South Korea’s growing global pop culture presence, from boy band BTS to the television series Squid Game, is driving a new marketing push into Japan, as consumer goods companies leverage the country’s soft power to drive sales of everything from liquor to clothes.

Hite Jinro, South Korea’s leading beverage maker, said this week it will launch new products in Japan to attract younger drinkers after its exports of the Korean firewater Soju shot up 27.2 per cent last year to Won28.5bn ($23m).

The company said a new generation of Japanese drinkers was buying Soju because of the increasing popularity of Korean films and TV dramas that feature the rice-distilled spirit, usually served in a small tumbler a bit larger than a 2 ounce shot glass.

Hite Jinro released a television campaign in Japan for its new sparkling Soju with fruit flavours last week. The campaign comes after the viral success of a Japanese advertisement parodying Korean romance dramas that got almost 3.5mn views since December.

“We aim to lead the trend of the Japanese liquor market with various marketing activities and increased sales power,” said Hwang Jung-ho, head of Hite Jinro’s overseas business operations, about taking a bigger share of Japan’s $35bn alcohol market.

Japan has cycled through different waves of Korean pop culture mania. Korean companies are making a renewed push into the country as hopes for improved bilateral ties rise, according to officials at state-run Korea Trade-Investment Promotion Agency (Kotra).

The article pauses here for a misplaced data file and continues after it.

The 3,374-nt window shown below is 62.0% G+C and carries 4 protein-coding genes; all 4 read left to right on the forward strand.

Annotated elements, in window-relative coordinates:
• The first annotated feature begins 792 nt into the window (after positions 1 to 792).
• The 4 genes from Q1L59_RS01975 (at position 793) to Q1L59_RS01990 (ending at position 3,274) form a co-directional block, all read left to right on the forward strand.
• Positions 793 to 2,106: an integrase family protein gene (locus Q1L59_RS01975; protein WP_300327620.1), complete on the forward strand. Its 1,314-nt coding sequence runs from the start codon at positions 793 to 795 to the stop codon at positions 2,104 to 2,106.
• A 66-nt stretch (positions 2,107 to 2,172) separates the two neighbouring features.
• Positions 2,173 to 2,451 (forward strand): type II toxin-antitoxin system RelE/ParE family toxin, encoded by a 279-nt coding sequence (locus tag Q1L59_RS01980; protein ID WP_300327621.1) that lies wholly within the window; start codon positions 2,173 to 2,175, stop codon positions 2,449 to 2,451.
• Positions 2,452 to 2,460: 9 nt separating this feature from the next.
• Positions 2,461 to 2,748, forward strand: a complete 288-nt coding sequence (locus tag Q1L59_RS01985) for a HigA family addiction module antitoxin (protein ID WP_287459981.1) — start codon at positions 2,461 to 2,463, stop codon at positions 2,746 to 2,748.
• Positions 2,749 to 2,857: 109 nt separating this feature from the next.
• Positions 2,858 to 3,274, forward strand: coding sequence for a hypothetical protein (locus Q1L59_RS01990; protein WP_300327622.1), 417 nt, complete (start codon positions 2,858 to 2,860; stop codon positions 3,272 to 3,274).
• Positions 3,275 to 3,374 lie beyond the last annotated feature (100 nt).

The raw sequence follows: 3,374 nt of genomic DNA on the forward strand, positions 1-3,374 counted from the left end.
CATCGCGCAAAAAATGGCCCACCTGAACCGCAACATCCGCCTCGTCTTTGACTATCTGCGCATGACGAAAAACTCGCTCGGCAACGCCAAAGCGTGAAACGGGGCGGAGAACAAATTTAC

The agency held an online event on Wednesday to advise about 300 small and midsized Korean companies interested in entering Japan.

South Korea’s president-elect Yoon Suk-yeol, who will take office on May 10, has called for a “future-oriented approach” to bilateral ties, and plans to send a delegation to Tokyo this week, marking the first such visit in at least five years.

According to a recent survey of 327 groups by the Korea Chamber of Commerce and Industry, two in five companies expect bilateral relations to improve while over half of them plan to increase trade and investment with their Japanese counterparts.

“Japanese love of K-pop and Korean dramas seems to be increasing their preference for Korean food and other products,” said Baak Saang-joon, a professor at the School of International Liberal Studies at Waseda University in Tokyo. “We are likely to see more Korean companies using this for their marketing campaigns in Japan”.

Musinsa, South Korea’s fast-growing ecommerce clothing platform with more than 10mn users and Won2.3tn in gross merchandise value, is keen to gain a foothold in Japan. The company set up a Japanese subsidiary last year and is now in talks to take over Dholic, a rival specialised in selling clothes to young Japanese consumers.

“South Korea’s fashion worn by K-pop idols is attracting more interest in Japan,” said a Musinsa official. “As Korea is increasingly seen as a stylish country thanks to the popularity of its cultural content, its fashion is also getting increasingly popular among young Japanese.”

Musinsa is using Korean actors such as Yoo Ah-in and Jung Ho-yeon, who starred in the hit Netflix series Hellbound and Squid Game, respectively, as its models in advertisement campaigns. It plans to launch an online commercial featuring Korean pop stars and celebrities this year as part of its Japan push.


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